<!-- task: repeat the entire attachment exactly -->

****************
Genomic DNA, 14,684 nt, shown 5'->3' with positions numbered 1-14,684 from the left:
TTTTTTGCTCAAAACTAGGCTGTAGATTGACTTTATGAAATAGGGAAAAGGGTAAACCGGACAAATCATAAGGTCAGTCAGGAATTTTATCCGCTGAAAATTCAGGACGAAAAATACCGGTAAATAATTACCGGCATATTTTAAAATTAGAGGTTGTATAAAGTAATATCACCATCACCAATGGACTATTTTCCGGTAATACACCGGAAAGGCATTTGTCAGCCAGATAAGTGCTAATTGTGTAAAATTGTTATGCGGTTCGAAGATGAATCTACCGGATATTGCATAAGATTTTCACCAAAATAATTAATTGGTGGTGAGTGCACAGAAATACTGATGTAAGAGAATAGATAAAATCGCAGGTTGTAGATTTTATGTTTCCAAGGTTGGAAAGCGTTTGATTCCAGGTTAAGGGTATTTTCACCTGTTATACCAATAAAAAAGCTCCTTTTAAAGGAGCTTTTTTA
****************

Genomic DNA, 14,684 nt, shown 5'->3' with positions numbered 1-14,684 from the left:
TTTTTTGCTCAAAACTAGGCTGTAGATTGACTTTATGAAATAGGGAAAAGGGTAAACCGGACAAATCATAAGGTCAGTCAGGAATTTTATCCGCTGAAAATTCAGGACGAAAAATACCGGTAAATAATTACCGGCATATTTTAAAATTAGAGGTTGTATAAAGTAATATCACCATCACCAATGGACTATTTTCCGGTAATACACCGGAAAGGCATTTGTCAGCCAGATAAGTGCTAATTGTGTAAAATTGTTATGCGGTTCGAAGATGAATCTACCGGATATTGCATAAGATTTTCACCAAAATAATTAATTGGTGGTGAGTGCACAGAAATACTGATGTAAGAGAATAGATAAAATCGCAGGTTGTAGATTTTATGTTTCCAAGGTTGGAAAGCGTTTGATTCCAGGTTAAGGGTATTTTCACCTGTTATACCAATAAAAAAGCTCCTTTTAAAGGAGCTTTTTTA